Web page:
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Saturday, July 24, 2010

The Power of Listening

By Silvia Uribe

Jul 24, 2010, 9:15 AM

"Please, don't hang up on me" I heard a voice say on the other side of the line. It was a small voice, a quiet one. "You don't know me, and I don't know you. I don't even know your number. I just dialed some digits without looking. I promise you won't hear from me ever again, but please, don't hang up on me. You don't have to listen or say anything, just don't hang up on me."

I frequently work with victims of crime. Also frequently, I'm asked how can I deal with so many horrific stories, and their painful consequences. Every time, my answer is the same - because I know the power of listening.

The woman on the other side of the line did not know that I was 19 and quite naïve. I was still living with my parents in Mexico City, and I was over-protected. Surely, she never imagined the impact that her story would have in my life. The phone's ringing woke me up abruptly, and I answered instinctively. Although at 3:00 a.m. my brain function was not the sharpest, I was able to perceive the despair in her voice.

I responded, "esta bien" (ok) to her plea for not hanging up. After that, I didn't open my mouth or produce a sound again …for almost two hours.

She told me her name. I'll call her Laura. Hers was a story of perennial misfortune, and overwhelming guilt. She was twenty-nine years old. At eight, she was abandoned by her parents, to take care of her four-year-old sister. From what she said, it was as if they mysteriously disappeared one day, never to be seen again. Laura and her sister were almost starving and homeless throughout most of their childhood. Laura never attended school, but made sure her sister did. Laura became a prostitute while raising her sister, and continued to provide for her until, one day, "sis didn't come back from school". She was told that a bus ran her over, and she died on the scene.

Time went by, but not fast enough for Laura. Out of loneliness and desperation, she became prisoner of an addiction to alcohol and other drugs. I remember thinking that she was bright and surprisingly well spoken for someone who didn't have any schooling. I guess her intelligence was one of the very few things that life couldn't take away from her.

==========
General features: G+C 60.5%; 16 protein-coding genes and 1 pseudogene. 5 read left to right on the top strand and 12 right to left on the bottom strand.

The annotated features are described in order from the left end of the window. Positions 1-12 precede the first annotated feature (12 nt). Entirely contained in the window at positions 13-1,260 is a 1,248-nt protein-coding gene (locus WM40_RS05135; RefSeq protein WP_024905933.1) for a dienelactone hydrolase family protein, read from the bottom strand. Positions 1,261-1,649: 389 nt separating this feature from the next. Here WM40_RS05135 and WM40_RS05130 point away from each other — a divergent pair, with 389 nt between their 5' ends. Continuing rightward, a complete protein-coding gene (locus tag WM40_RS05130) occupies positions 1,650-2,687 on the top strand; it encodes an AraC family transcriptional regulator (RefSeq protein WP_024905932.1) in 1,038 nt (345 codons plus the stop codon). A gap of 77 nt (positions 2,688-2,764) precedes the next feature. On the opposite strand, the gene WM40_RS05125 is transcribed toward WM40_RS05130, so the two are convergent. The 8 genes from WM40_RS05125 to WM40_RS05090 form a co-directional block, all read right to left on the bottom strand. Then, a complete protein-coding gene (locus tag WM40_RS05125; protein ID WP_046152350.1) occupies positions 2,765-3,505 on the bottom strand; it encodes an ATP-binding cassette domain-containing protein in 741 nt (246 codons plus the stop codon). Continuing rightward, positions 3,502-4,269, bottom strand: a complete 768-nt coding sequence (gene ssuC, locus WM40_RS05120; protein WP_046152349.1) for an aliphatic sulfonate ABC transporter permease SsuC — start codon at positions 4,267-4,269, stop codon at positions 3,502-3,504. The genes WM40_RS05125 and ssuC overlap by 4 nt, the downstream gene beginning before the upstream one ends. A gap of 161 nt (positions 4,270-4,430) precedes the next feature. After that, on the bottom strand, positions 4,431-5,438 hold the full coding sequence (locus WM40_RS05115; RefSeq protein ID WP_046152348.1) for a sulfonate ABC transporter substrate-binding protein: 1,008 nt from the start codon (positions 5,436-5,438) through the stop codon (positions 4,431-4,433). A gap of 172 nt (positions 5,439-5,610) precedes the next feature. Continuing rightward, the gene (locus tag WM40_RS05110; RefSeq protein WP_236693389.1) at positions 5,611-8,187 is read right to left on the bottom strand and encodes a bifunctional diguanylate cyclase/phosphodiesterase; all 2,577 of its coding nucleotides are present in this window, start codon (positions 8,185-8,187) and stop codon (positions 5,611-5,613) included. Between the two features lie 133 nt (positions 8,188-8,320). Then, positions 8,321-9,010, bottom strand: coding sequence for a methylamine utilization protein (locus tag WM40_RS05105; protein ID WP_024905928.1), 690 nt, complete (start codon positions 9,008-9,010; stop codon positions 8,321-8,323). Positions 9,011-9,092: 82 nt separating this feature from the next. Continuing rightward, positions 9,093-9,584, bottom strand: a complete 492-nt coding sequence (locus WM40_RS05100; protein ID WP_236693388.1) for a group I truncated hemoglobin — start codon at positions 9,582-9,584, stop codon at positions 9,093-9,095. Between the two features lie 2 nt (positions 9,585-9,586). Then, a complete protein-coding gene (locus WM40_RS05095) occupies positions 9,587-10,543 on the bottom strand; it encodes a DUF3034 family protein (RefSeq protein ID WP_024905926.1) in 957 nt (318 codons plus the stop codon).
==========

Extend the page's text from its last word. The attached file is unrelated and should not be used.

"No one ever did a thing to help. No one ever cared." Laura repeated several times during her monologue. Most of the time that she was speaking, she was also crying. No, not crying. She was sobbing. I cried with her. She didn't hear me.

I had so many things to ask, and so many things to say, but everything seemed so irrelevant compared to her need to be listened to. She was pouring her heart out, "for the first time," she said, and I became the still vessel of her emotions. At that age, I never knew that someone could go through so much pain. The contrast between my life and hers was abysmal. I was able to see a different reality, painted by someone that I didn't know, and that I couldn't see. I realized, probably for the first time, how lucky I was.

Her story got to a semi-ending. She became calmer, her breathing was easier, and her speech slower; it was way easier to understand what she was saying. I kept quiet.

"Are you there?" - she asked, taking me by surprise. "Uh huh" "Were you listening all this time?" "I w…" - I had to clear my dry throat "I was"

Laura started sobbing again. I was confused. "Before dialing this number - she explained - I had dialed four other numbers. Each time I asked the same thing - Please, don't hang up - and each time the person hung up. You were my last call. I was ready to commit suicide, but you cared."

I, of course, didn't have an answer to that.

Laura reassured me that I wouldn't hear from her again, and profusely thanked me. She hung up. I didn't…not for a while. I needed to recover from the experience.

Silvia Uribe is a freelance writer with a Latino perspective.

Cross-published at

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